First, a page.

Newspaper Page Text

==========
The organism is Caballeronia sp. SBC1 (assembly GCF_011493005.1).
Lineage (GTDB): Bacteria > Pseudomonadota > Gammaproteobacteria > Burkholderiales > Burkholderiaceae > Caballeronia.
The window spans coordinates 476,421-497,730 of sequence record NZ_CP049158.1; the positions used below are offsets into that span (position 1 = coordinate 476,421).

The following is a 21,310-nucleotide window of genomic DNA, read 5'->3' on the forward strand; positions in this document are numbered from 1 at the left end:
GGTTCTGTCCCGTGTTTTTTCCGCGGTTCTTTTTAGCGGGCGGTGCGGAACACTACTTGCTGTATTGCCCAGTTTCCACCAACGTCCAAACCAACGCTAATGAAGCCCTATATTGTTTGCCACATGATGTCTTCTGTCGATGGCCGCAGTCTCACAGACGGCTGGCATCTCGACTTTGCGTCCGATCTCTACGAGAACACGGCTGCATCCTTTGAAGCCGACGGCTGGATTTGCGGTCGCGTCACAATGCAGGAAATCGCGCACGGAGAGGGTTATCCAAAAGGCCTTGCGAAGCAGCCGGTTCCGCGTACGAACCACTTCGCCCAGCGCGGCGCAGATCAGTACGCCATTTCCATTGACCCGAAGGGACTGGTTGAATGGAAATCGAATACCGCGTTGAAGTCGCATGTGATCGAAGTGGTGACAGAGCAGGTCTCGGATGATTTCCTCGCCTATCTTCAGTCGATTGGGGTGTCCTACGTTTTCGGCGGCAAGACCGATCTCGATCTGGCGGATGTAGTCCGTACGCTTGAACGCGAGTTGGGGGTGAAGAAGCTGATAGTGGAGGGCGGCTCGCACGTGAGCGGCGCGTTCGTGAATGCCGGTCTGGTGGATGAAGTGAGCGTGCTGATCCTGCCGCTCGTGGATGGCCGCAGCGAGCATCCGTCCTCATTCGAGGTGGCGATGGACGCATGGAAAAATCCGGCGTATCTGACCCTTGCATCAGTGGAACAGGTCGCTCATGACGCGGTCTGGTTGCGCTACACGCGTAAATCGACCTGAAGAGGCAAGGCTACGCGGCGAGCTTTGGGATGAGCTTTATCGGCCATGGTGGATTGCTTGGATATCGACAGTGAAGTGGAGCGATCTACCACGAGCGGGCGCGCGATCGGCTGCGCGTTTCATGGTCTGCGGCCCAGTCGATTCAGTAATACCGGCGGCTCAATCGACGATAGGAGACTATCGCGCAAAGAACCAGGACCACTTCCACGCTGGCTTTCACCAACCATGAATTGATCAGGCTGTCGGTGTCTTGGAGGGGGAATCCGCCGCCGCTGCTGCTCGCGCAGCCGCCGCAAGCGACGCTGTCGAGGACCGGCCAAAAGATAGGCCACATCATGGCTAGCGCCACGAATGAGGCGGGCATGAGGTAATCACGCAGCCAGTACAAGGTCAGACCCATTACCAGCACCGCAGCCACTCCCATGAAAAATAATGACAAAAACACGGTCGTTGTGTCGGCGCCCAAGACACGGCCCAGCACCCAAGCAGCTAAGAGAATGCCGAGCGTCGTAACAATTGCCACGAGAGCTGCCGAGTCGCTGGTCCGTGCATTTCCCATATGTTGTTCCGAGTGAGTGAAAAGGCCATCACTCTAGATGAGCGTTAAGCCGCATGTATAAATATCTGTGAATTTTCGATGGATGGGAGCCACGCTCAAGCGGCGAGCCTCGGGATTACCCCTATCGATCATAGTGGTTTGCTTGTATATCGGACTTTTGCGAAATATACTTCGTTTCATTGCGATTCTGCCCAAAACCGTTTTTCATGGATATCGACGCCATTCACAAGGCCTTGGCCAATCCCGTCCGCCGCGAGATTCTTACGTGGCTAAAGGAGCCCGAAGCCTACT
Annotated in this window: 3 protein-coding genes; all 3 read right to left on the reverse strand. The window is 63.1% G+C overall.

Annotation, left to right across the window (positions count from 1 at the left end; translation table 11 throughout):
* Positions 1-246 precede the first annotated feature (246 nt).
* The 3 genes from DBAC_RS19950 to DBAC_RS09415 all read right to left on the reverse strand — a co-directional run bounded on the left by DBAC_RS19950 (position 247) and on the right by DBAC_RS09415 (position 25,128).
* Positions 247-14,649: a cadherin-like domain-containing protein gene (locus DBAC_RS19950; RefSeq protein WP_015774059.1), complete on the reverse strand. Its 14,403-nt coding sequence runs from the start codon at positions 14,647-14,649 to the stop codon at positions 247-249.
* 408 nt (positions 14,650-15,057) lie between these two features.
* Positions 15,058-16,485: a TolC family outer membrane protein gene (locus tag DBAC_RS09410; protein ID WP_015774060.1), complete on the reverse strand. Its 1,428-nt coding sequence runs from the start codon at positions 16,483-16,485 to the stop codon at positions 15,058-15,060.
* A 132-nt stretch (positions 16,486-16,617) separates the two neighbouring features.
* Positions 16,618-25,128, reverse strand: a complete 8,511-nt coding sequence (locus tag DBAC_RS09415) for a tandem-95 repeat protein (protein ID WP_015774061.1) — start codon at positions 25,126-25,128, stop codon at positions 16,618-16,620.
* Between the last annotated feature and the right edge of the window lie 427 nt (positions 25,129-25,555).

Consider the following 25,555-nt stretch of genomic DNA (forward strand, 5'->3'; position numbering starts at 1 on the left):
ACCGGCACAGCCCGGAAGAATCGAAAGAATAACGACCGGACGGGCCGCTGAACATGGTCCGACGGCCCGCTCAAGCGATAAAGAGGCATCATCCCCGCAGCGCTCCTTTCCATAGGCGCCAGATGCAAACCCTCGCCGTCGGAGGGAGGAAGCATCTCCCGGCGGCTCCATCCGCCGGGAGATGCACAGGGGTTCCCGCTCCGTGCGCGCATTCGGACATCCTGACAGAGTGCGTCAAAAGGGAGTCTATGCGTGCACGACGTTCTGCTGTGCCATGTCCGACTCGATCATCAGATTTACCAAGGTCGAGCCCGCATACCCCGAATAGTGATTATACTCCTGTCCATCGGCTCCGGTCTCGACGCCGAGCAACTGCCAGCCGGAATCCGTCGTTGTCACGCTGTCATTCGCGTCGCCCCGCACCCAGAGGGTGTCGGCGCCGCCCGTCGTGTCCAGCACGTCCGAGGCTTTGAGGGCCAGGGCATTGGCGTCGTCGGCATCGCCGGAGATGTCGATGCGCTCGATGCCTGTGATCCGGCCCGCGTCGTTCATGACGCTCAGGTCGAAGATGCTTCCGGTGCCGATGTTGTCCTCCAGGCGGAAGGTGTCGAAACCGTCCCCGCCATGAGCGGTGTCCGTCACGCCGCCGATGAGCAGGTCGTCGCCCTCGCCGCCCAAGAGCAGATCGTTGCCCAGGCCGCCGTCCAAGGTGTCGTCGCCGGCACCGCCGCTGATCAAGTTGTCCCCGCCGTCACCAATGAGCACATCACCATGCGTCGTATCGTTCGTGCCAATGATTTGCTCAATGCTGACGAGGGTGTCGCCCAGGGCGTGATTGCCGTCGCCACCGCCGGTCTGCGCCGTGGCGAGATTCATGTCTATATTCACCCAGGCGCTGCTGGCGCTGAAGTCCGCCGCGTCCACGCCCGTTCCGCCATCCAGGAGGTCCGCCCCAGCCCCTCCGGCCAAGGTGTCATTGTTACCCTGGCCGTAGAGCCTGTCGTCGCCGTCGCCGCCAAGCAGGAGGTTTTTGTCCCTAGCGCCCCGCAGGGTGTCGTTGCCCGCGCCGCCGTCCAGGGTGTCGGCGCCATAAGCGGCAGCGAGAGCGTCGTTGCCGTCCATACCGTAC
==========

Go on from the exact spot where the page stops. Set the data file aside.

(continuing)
Weekly Newspaper of Allegany County, Maryland oooooooooooooooooooooooooc FORTY-FOURTH YEAR. NO. 42 Stem’s Tax Appeal Has Been Dismissed State Commissiem Says It Has No Jurisdiction in the Matter of Reducing Mayor George Stern’s Assessment. Full Details of a Proceeding That Has Been Going on Without the Knowledge of Many Frostburg People. A great many people in Frostburg were not aware until recently that Mayor George Stern in a quiet way had been trying to have his assess ment reduced by carrying the matter direct to the State Tax Commission. Such, nevertheless, has been the case, but Mr. Stern’s appeal has been una vailing, and the commission has dis missed the appeal. Testimony was taken in Baltimore before the State Tax Commission on October 29, Mr. Stern being repre sented by Attorney Louis T. Tuvin, of Baltimore, and the town by Charles G. Watson. Messrs. J. S. Metzger, William C. Noel and George Stern testified in the case. The decision of the commission is here given in full : “The application for a hearing in this case was made by letter of George Stern, bearing date October 6, 1914, in which Mr. Stern complains of the as sessment of his property in the city of Frostburg, made under the authority of the mayor and conncilmen of that city for the purpose of municipal tax ation only. “On October 19, 1914, the mayor and councilmen of Frostburg filed an an swer to Mr. Stern’s letter, and waiv ing the informal method by which the case was presented, the commission heard argument and testimony of witnesses on October 29, 1914. Under Art. 1, Sec. 14S, of the Public Local Laws of Maryland (Act 1570, ch. 77), the mayor and councilmen of Frost burg are clothed with the power to cause an assessment to be made of all the property, real and personal, in the town by three persons appointed by them, and to levy thereon a tax not exceeding in any one year fifty cents on every hundred dollars of assessa ble property. “By virtue of this authority, the mayor and councilmen caused an as sessment to be made of all the prop erty in Frostburg in the spring of 1914 by three duly appointed apprais ers. “The levy for taxation on the prop erty so assessed was solely for munic ipal purposes, and had no connection with assessments on the same proper ty for state and county purposes. That was entirely separate and dis tinct,and was regulated by the county commissioners of Allegany county. “The local statute further provides that after an assessment is made by the assessors appointed by the mayor and councilmen, any person may ap peal from the valuation made by the assessors to the mayor and council men. For the purpose of hearing and determining such appealsthe may or and councilmen shall meet at the council chamber on the first Monday in June each year, and they may at such meetings examine the party ap pealing, or any other person, on oath, touching the value of the particular property assessed, and may reduce or increase the assessments as may seem just. “Art. 1, Sec. 146, Public Local Laws of Maryland, Acts of 1878, chapter 255: “It appears from the evidence that the mayor and councilmen did meet on June 1, 1914, and several times later in the same month and heard appeals from assessments returned by the as sessors, of which there were 124 out of a total of about 1,600 assessments. “If no appeal be taken to the mayor and councilmen from the valuation made by the assessors, the assessment becomes final for the year in which a levy was made on such assessment. And a property-owner failing to appeal to the mayor and councilmen as re quired by the above Act, would have no redress for the reduction of his assessment through this commission. “If, however, a property-owner take an appeal to the mayor and council men from the valuation of his proper ty made by the assessors within the period required by the local law, and the determination of the appeal by the city authorities be unsatisfactory to the property-owner, he would, in the opinion of the commission, have the right to appeal to the State Tax Com mission, and the commission would entertain jnrisdiction in such instance, and would have the power to revise the assessment. Article 1914, chapter 841, section 234, (2). “There is no specifically prescribed method by which an appeal is to be taken from the assessor’s valuation, and no regular course seems to have been pursued in bringing to the atten tion of the mayor and councilmen the desire of a property-owner to have his assessment considered and reduced. “In this case Mr. Stern did not re being the mayor himself) to examine 1 THE FROSTBURG SPIRIT >o quest the mayor and councilmen (he his assessment with the object of hav ing it reduced. He merely expressed the view that his real estate was as sessed too high, in comparison with other city property. He did not ask for a reduction of his assessment, and did not place his criticism of the as sessors’ action in valuing his property before the councilmen in such away as to justify them in considering his action as an appeal. “The appeals recorded by the clerk of the councilmen did not include the properties assessed to Mr. Stern. “It is, therefore, clear from the tes timony introduced before the commis sion, that Mr. Stern did not appeal to the mayor and councilmen for a reduc tion of his assessment, and conse quently the councilmen never under took to investigate the assessors’ val uation and determine for themselves the justice of the assessment. “Before this commission cculd as sume jurisdiction to determine the valuation of any property in the city of Frostburg there must first have been a compliance with the local stat ute by an appeal on the part of the complaining property owner to the mayor and councilmen. “For the reason stated the appeal in this case will be, and is hereby dis missed.’’ Arthur P. Gorman, Lewis W. Wickes, Oscar Leser, November 6, 1914. From The Meyersdale Republican. THE “COLLAPSE.” The Hon. ■ A. Mitchell Palmer sarcastically refers to the “complete collapse” of the Progressive party, in Pennsylvania and elsewhere. Mr. Palmer, it seems, expected great things of the Washington party, ap parently satisfied that things were all right in his own beloved Demo cracy. Mr. Palmer may be excused for some things, just at present, but he should not dodge or evade the real reason. Talking about a “collapse” serves to recall that Mr. Palmer, as a Demo cratic candidate, received fewer votes than any other State nominee of thi Democracy, with a single ex ception, in the past 40 years. His apparent total is under 260,000, less than the number of votes cast for Pinchot, the candidate of the party Mr. Palmer says is in “collapse.” The “collapse” of the Democratic party in Pennsylvania is something Mr. Palmer and the President might well take note of. The Hon. A. Mii*hell Palmer in sisted, all through the campaign, even in the primary campaign, that he was the representative of the President. Democrats were warned that a vote against Palmer was a vote against Woodrow Wilson. Not withstanding this warning, practical ly half of the nominal Democrats in Pennsylvania voted for Penrose and against the President. Frankly, we do not believe Mr. Palmer ever had the remotest idea of being elected. Also, we are of the opinion that he, and the President, preferred the election of Penrose to that of Pinchot. Had there been any sincerity of purpose on the part of Palmer and Wilson in their pro fessions of opposition to the things represented in the candidacy of Senator Penrose, Palmer would not have remained a candidate. So, when Mr. Palmer refers to the “collapse” of the Washington party, he might well inform us as to what became of the Democratic party un der his leadership and candidacy. The Washington party, without Organization, without patronage, without money, cast more votes than the Democracy. Mr. Palmer on “the collapse of the Democratic party in Pennsylvania,” would be interesting. —Johnstown Tribune. Commenting on the above, The Republican begs to remind Editor Walters who tried to get re-elected to Congress on the Bull Moose ticket and failed, that it was a dual “Collapse,” the Democratic donkey and the Progressive bull moose hav ing gone down together—one being stuck in the mud as deeply as t’other in the mire. It ill becomes them to slur eachother. HAVE YOU A BOY? Did you ever have an earnest talk with a boy, and plan with him for the future? Did you ever tell a boy how the 1 world’s greatest business men are : made? Did you ever tell him that his • great success in life depended a great deal on his own personality? I The boy who has vim, snap, push, ■ style and manner has a chance to win ■ against all comers in the battle of > life—provided always that he has ■ those sterling virtues of truth and : courage. Your boy ought to read The Boy’s - Magazine. He can get the sugges ‘ tions and training and manliness from 1 this magazine that he just needs. : And he will read it with interest, too. > There’s nothing in it that will hurt : him. It will stimulate his courage : and raise his ideals. The Boy’s Magazine is printed 1 monthly, and sell for $1 a year—ten , cents a copy, but we have made ar ; rangements to supply it to you in con nection with our extraordiaary club i bing offer at the biggest bargain you ever heard of. 1 Read about this big club offer—and 5 you will see that you not only get the , Boy’s Magazine for a year, but you s get two other standard magazines of - sterling worth, and our own paper— e all four for one year —for only $1.75. s You ought to renew your subscription at once to get this valuable offer, even if your time is not quite up. Send your order and we will extend e your subscription for a year. tf. FROSTBURG- MD., THURSDAY NOVEMBER 19, 191 FRIEND NOT GUILTY SAYS THE JURY! Garrett County Man Acquitted of Charge of Having Stolen $6,300 9 From John Seibert. A Court Case of Unusual Interest | Attracted Large Crowd at \ Cumberland. ' The jury in the case of George ! Friend, who was charged with the 3 larceny of $6,300 from the home of I John Seibert, at Merrill, Garrett coun-l ty, in April, 1913, returned a verdict I Saturday evening of not guilty. j Following the conclusion of the I state’s evidence on Friday evening, I the defense began the taking of testi- I mony Saturday morning, which lasted I until 1:30 o’clock. State’s attorney I Reuninger made a strong plea for the I prosecution, followed by Capt. J. Phil- i ip Roman for the defense, who, with i a calendar in his hand, explained to j the jury that it was impossible for the 1 accused to have taken the money on ] the date claimed by Seibert. The evi- 1 dence showed that Friend and Seibert I had been together on a trip April 11, I 12, 13 and 14, as the register from the 1 National Hotel at Grantsville showed I that both had taken dinner there on 1 their return on that date. 3 Seibert testified that the morning I they started on the trip he went to the I trunk where the money was kept and 1 procured a $lO bill with which to pay I expenses, and that all the money was i there at that time. It was proven by I the defense by Miss Oma Whitesell, I who was a domestic in the Seibert I home at that time, that the money was 1 first missed on Tuesday morning, April j 15, the following day after Siebert and j Friend had returned from their trip. | The girl’s father also testified that she | had gone to the Seibert home to work J on Monday, April 14, the day before I the robbery was discovered. I The testimony of Gilead Broadwater, I a merchant of Grantsville, who pro-1 duced a S2O gold certificate which he I said he had got from George Friend, I consumed much of the Court’s time. I On cross-examination he was asked by j Captain Roman how long Siebert had J the money in possession before he I pointed out any marks, and said it was I almost immediately. He was then 3 asked if he had not testified at the pre-1 liminary hearing before the magis-1 trate that it was more than an hour, I and said he did not. He said if the I testimony showed that, it was a mis- I take by the stenographer. A summons! was issued for the stenographer, but |j she did not appear in court. j The case consumed three days in I the local court, and more than fifty j witnesses testified. Ezekiel Musgrave, I of Fairmont, West Va., who took the I bloodhounds to the Seibert home to I trail the thief, testified for the state. I He could not remember the date that! he was called there, and said he I thought the trail was too old to follow when the dogs arrived there. The case went to the jury shortly after 4 o’clock, who returned with their ver dict about two hours later. The theft of Seibert’s money created a great sensation in the neighborhood where he lives, and it is but another incident showing the folly of keeping a large sum of money in one’s house. The thing to do with money not in vested is to deposit it in a good, safe bank, such as we have here in Frost burg, where many people of Garrett and other adjoining counties do their depositing. Nearly all the money stolen, it is said, belonged to Wesley Broadwater, the father-in-law of Mr. Seibert. There was much strong cir cumstantial evidence against Friend, and many people are not at all back ward about expressing the opinion that he is guilty, in spite of the ver dict. But the fact remains that all v ho are accused of crime are innocent, in the eyes of the law, until proven guilty, and nobody 7 can say Friend : committed the alleged theft. Resolutions of Condolence. Whereas, Camp No. 1, Veterans’ Auxiliary, of Frostburg, Md., has . learned with deep sorrow and regret of the bereavement Comrade Presi dent George H. Shaw sustained in the death of his beloved wife, and, Whereas, This Camp desires to ex press to Comrade Shaw some token of ( its sympathy and fraternal feeling; therefore, be it Resolved, That we tender Comrade ’ Shaw our condolences and sympathize with him in his bereavement; and, be it further I Resolved , That these resolutions be t spread upon the minutes, published in the local newspaper, and a copy for warded to Comrade George H. Shaw. Henry F. Cook, WIEEIAM J. Daieey, Jesse C. Snyder, j J. W. Timmons, Committee. „ Secretary Veterans’ Auxiliary. Nov. 15, 1914. —Adv. f MAN WAS MADE OF DUST, but dust settles. Are you a man? If ' so, have you settled yet for what you 1 owe on this paper. I A DROP OF INK makes millions think. Be wise and advertise. 111111 l From The Meyersdale Republican, Complete returns from every state in the union show conclusively that both the Bull Moose and the Democratic parties have been routed. The Bull Moose party goes out of existence entirely because it was mise at its foundations. The party came imo existence as a peeved and inpatient protest against the Repub licans, simply because they refused o overthrow party rules which had served to nominate Col. Theodore Roosevelt for one term as President and would not serve him personally in securing the second nomination which he recklessly demanded. The party was a personal organization with spite as its purpose. The Democracy failed in many of its pledges. The disgusting failure of the Democratic tariff legislation which compelled a burdensome war tax in times of peace aroused resent , ment and promoted general opposi- L lion. Approval of the acts and poli cies of the administration was the snly demand made upon the voters of the country and they were not , disposed to approve principles and ( policies that were against their own t interests. Both the Bull Moose and Democratic parties were, therefore, , repudiated, and while the Demo crats were only temporarily reversed the Bull Moosers must, of necessity, pass out of existence. , The overwhelming triumph of the regular Republican party in Pennsyl , vaoia was a magnificent vindication , of its principles and policies. Dem , oaratic leadership in the state was incompetent, insincere and often ri „ dicnlous. That leadership was j weaker than the policies of Demo . cracy, but the voters had tired of business unrest, industrial stagna tion and lack of confidence, and the overwhelming pluralities given to Senator Penrose in his open fight for re-election and to Dr. Martin G. Brumbaugh in his contest for Governor were merely manifesta tions of the people demanding that t this great government and this great f state shall be returned to the con a trol of the party of progress and prosperity. s WE ALWAYS NEED THE MONEY you owe us on subscription. 831 Two Estimable Garrett County i SmE Ladies iu Town. Bjflf Mrs. Clarence Loechel and Mrs. Jfflß Sara Roberta Getty 7 , who are number- Ejflffll ed among Garrett county’s most esti mable women, were doing some shop ping and visiting in this city 7 last Sat- 1 Hf urday. |B Mrs. Getty is the gifted and well- U known poetess of Grantsville, and her ME temperance poetry published in some H of the . newspapers during the late ; political campaign, is believed to have < Jufl performed a large part in causing j AH Garrett county to vote “dry” by al- Mfl most five to one. Mrs. Getty is the ‘ lO| wife of Chas. B. Getty, of Grantsville, , H and mother of Mrs. Edmund Reppert, ; Hof this city 7 . The husband and daugh- , Mg ter both in turn had charge of the j Mg Western Union telegraph office here , M| during the past few years, and both < •j® filled the position in an able manner, j Mf Mrs. Loechel is the wife of one of ; JJS the most energetic and popular y 7 oung AB farmers in the Grantsville district, ] H and she is one of the most intelligent, j B popular and attractive young women ( B in that locality. The editor is proud B to say that she is one of his cousins, Hi and it afforded him much pleasure to t HH meet and greet her last Saturday and t B plan a fishing trip to be enjoyed soon ( B after the good old green gets back in s B the trees. W “Come up to see us ,and bring Mrs. ( K Livengood along,” said Mrs. Loechel, l and she added that she is very anxious j B to see how The Spirit man manages Mffito catch so many fish whenever he HHgoes angling. She had not yet forgot- Sjßten how a few years ago the editor c Sfflfland Albert Petry, of Salisbury, stop- BBped at her abode for a drink of milk 1 Blßwhile on their way home from a fish- 1 trip up the Casselman river. On SB that occasion the editor had 121 of the ' HBfinny tribe, and his companion 20. SB The New Wet and Dry Line-Up. ' ggjg As a result of the November elec- j Rffljltions there are now fourteen states in dry column. They are Arizona, IBM Colorado, Georgia, Kansas, Maine, BB Mississippi, North Carolina, North 1 jjßDakota, Oklahoma, Oregon, Tennes- < BHsee. Virginia, Washington and West * 1 ■■ There remain 15 states in which 1 BHhalf the population live in no-license Hjßlterritory. They are Alabama, Arkan- < BSsas, Florida, Idaho, Indiana, lowa, t MMKeutucky, Louisiana, Minnesota, Ne- ; 380* Yaska, New Hampshire, South Caro- i WWI lina, South Dakota, Texas and Ver- 1 mont. DQiffi There remain eleven states in which < m 825 per cent, of the population lives in 1 MHno-license territory. They 7 are Cali- < Iffljßfornia Delaware, Illinois, Maryland, I ■■Massachusetts, Michigan, Missouri, 1 BKHOhio, Utah, Wisconsin and Wyoming. HOW At different times in the past, 23 ( Bjfflstates have adopted the policy 7 of pro- ] All but nine, for one reason , |Hor another, abandoned it for local op- ( MB tion or control by license. NSq California and Ohio, out of the six j states in which state-wide prohibition , amendments were voted on this fall, elected to remain in the wet column. In Ohio the new amendment to the constitution practically places the state in the wet column forever, as it , provides that no new liquor license legislation shall be introduced into the legislature. The present laws, nowever, are very strict. . The new . amendment does not prohibit the holding of wet and dry elections in communities under the laws that are at present in force. The states that have voted dry dur ing the year 1914 are Arizona, Colo rado, Oregon, Washington and Vir ginia. BOIES AND HIS SEAT. The talk of ousting Boies Penrose from the United States senate is aardly likely to be taken seriously, fhe Democrat never did and prob ably never will agree with the Pen rose brand of political philosophy, it believes the country would be oetter off if he were quietly retired „o private life. But, after all, the people of the state of Pensylvania elected him. It would be extremely difficult to show that either the nomination or the election were ac quired corruptly. It apparently was not necessary for Penrose to buy his election. The whole business had ■ neen taken out of the hands of the Legislature. Nor will anyone seriously maintain that Penrose would have been de feated for the nomination had his ’ friends refrained from spending money in his behalf. It was not l Penrose money that put the senior senator across. He did not deserve to win. He should have been de feated. But he was elected and the ' administration forces will probably ■ allow him to take and keep his seat [ A sufficiently horrible example comes in quite handy every once in a while. —Johnstown Democrat. The Democrat is quite right in stating that the talk of ousting ’ Senator Penrose is not likely to be ,aken seriously, and that it was not money that put the senior senator across. The unseating talk is pure sore-head “bunk,” and as for money 5 spent in the campaign, much more was spent in behalf of Palmer and Pinchot than in behalf of Penrose. [• No Penrose money was in evidence in this county, at least, but the Democrats and Bull Moose seemed to have plenty from the McCormick and Bill Flinn “barls.” As for Pen rose not deserving to win, that is merely the biased opinion of a 5 partisan editor of the Democratic _ ilk- Nuf ced. TOBACCO TABOOED BY THE B. & 0. Big Railway Corporation Justly Requires Its Employes to Ab stain From Smoking While on Duty. The smoke nuisance is being' solved in a unique manner by the Baltimore & Ohio railroad for the benefit of its patrons. The “hod,” “stogie,” “two-for,” “makin’s,” “plug” and other forms in which the god Nicotine is worshipped, are placed under ban by a circular which has been issued to station em ployes and others who come in contact with the public in the performance of duty, calling attention to the inele gance of using the weed during work ing hours. It is not the intention of the rail road to infringe upon personal privi lege when employes are enjoying the comforts of the fireside or other recre ation, nor will an effort be made to prevent railroad men from using to bacco when off duty, but it is believed by the management that a man using tobacco while at work renders inferior service, to say the least, and aside from the time lost in “lighting up” there is a certain class of people to whom exhaled tobacco smoke is ob jectionable. In the larger stations and behind ticket counters the employes are re quired to refrain from using tobacco, and the same is also true of passenger trainmen, so the order is of greatest concern to station agency employes and clerks during office hours. The circular is an appeal to personal pride rather than mandatory, and it is hoped hereafter fewer puffs and chews will be taken during working hours by the men who represent the Baltimore and Ohio in its transactions with patrons. The Most Selfish Habit. The tobacco habit is not the most pernicious habit that one can become addicted to, but it is easily the most filthy and selfish, and comparatively few of its devotees have the slightest regard for the comfort of others. If a man sees fit to use tabacco when he is alone or in company with those to whom tobacco smoke and spit are not offensive, the use of the weed is then exclusively his ~own affair. But what right has any man to pollute the air which others must breathe? Or what right has he to spit and slob ber tobacco juice or thrust tobacco quids, or cigar or cigarette stubs on floors or in waste-baskets that must be cleaned by other people ? Furthermore, when the smoker in dulges in cigarettes, he indulges in a habit so disgusting and filthy as to unfit himself to a very large extent in giving satisfactory service in most lines of employment. In fact a very large number of employers absolutely refuse to employ cigarette smokers, for experience has taught them that the cigarette smoker is in most cases an incompetent and intolerable nui sance, as well as a menace to public safety. The large shirt factory hor ror in New York, where many women and girls were burned to death a few years ago, was caused by a burning cigarette stub. So then, why should not a big cor poration like the B. & O. Railroad Co., or any other concern, put the ban on tobacco ? Men have a right to use the weed if they want to, but they have no right to use it to the annoy ance of others. Usually, as the B. & O. views it, the employe smoking while at work js not giving the service that he could otherwise give. Much time is lost at filling up, lighting up, rolling cigarettes, going to a door, cuspidor or elsewhere to spit, etc., and the smokei usually has no regard for the personal comfort of others. He is too apt to consider that his own false appetite, his craving for tobacco to soothe his poisoned nervous system must be satisfied, no matter how much discomfort his filthy habit may give his fellow mortals. Is it fair ? Is it right? Is it gentlemanly ? No, verily, no! Let those who think they must smoke or chew do their filthy stunts when separate and apart from others. If they cannot use the weed and be at least half decent about it, they should quit altogether, and to do that requires only a little determination and an average amount of good, clean, manly principle. ELOPING UP TO DATE. The coatless man put a carelss arm Round the waist of the hatless girl, While over the dustless, mudless roads In a horseless carriage they whirl. Like a leadless bullet from a hammer less gun, By smokeless powder driven, They fly to taste the speechless joys By endless union given. The only luncheon his coinless purse Affords to them the means Is a tasteless meal of boneless cod With a dish of stringless*beans. He smokes his old tobaccoless pipe, 1 And laughs a mirthless laugh When papa tries to coax her back IBy wireless telegraph. —Johnstown (Pa.) Tribune. Successor to The Frostburg Mining Journal Established 1871 WHOLE NUMBER 2,231 5500 REWARD OFFERED FOR BERKLEY’S ARREST Bull Moose Absconder Badly Want ed by Somerset Telephone Company. The Somerset County Telephone company, largely owned by Johns town parties, has posted a reward of SSOO for the arrest of Harvey M. Berkley, former secretary-treasurer of that concern, political protege of the Somerset Herald and former Bull Moose candidate for Congress, who disappeared from his home in Somerset on August 21, 1913, after it had been discovered that many fraudulent shares of stock of the telephone company had been issued by him and used as collateral for loans, said to aggregate anywhere from $60,000 to SIOO,OOO. The posters offering the reward bear a picture of the missing Bull Mooser and give the following de scription: “Age, 53; height, 5 feet 7y 2 inches, weight, l-80pounds; wears mustache, has prominent teeth, one filled with gold; has large, protruding ankles inside each foot; has straight black hair, tinged with gray and thin.” Surprise has been expressed many times that no effort was made by the individuals and the banking institu tions Berkley is alleged to have de frauded to locate him and bring him back immediately following his flight from Somerset- There is a lurking suspicion that certain parties with whom Berkley was intimately associated prior to his flight, have good reason to hope he may never be brought back to face trial for his misdeeds, as he might, if placed upon the witness stand in his own defense, make some disclosures that might prove very embarrassing to certain per sonages at the county-seat prominent in business and politics who used him for a tool to accomplish their own devious ends, and who when exposure came let him be the scape goat for their collective crookedness. The “Wise Guy’s” Dictionary. Reub—A man who owns 240 acres of farm land valued at about S2OO an acre. Jay—A man who owns a 1915 auto mobile. Country Jake—A man whose home is equipped with gas lights, hot and cold running water, bath rooms and hot water heating plant. Yap—A man whose son is leading class at the University. Hick—A man whose signature is good for SIO,OOO at any bank in the county. Boob—A man whose daughter finds herself worth $25,000 when the will is read. Simp—A man, to corral whose vote the congressman tramps over forty acres of plowed land. Wise Guy—A city chap with about 30 cents in his pocket, who uses the above terms. THE SCORCHER. By many a gasping man I scud, I whizz around a corner, And cover someone’s clothes with mud, Thus leaving him forlorner. I cut the muffler out, and leap Along some darkened highway, And laugh at language hoarse and deep From folks who hunt the byway. I climb a hill and then I scoot Adown and through the hollow ; My horn sends back a raucous toot To those who fain would follow. The smoke whirls in the atmosphere And makes it mean and muggy, I take a half an inch to clear A plodding horse and buggy. With honk and hoot and howl I go Through pleasant country places, And in a whitened maze they show —- The anxious* watching faces. The children scurry from the road, Called by their frightened mothers, Who cluck them into their abode— The sisters and the brothers. The dust and grit get in my eyes, My face is hot and burning, Yet still I whizz by dip and rise By long, straight way and turning ; 1 My ready hand upon the wheel The speed will slyly quicken, 1 When glimpses of the road reveal ’ A pig or dog or chicken. Through many a little town I blare, While constables would halt me, And timid people everywhere Are willing to assault me. Yet I am scorching on, y<3u know, For I am pretty clever— For when I come then men must go, 1 Or else they’ll go forever Ex. 1 OLD-FASHIONED MOTHERS. T Thank God some of us have an old fashioned mother. Not a woman of the period, painted and enameled, with all her society manners and fine dresses, white, jeweled hands that ’ never felt the clasp of baby fingers, ’ but a dear, old-fashioned mother with a sweet voice, eyes into whose clear depth the love light shone, and brown hair just threaded with silver, lying smooth upon her faded cheek. The hands, worn with toil, gently guided our steps in childhood and smoothed e our cheeks in sickness, ever reaching out to us in yearning tenderness. Blessed is the memory of an old-fash ioned mother. It floats to us like the beautiful perfume of some wood blos soms. The music of other voices may jbe lost, but the enchanting memory i of mother will echo in our souls for | ever.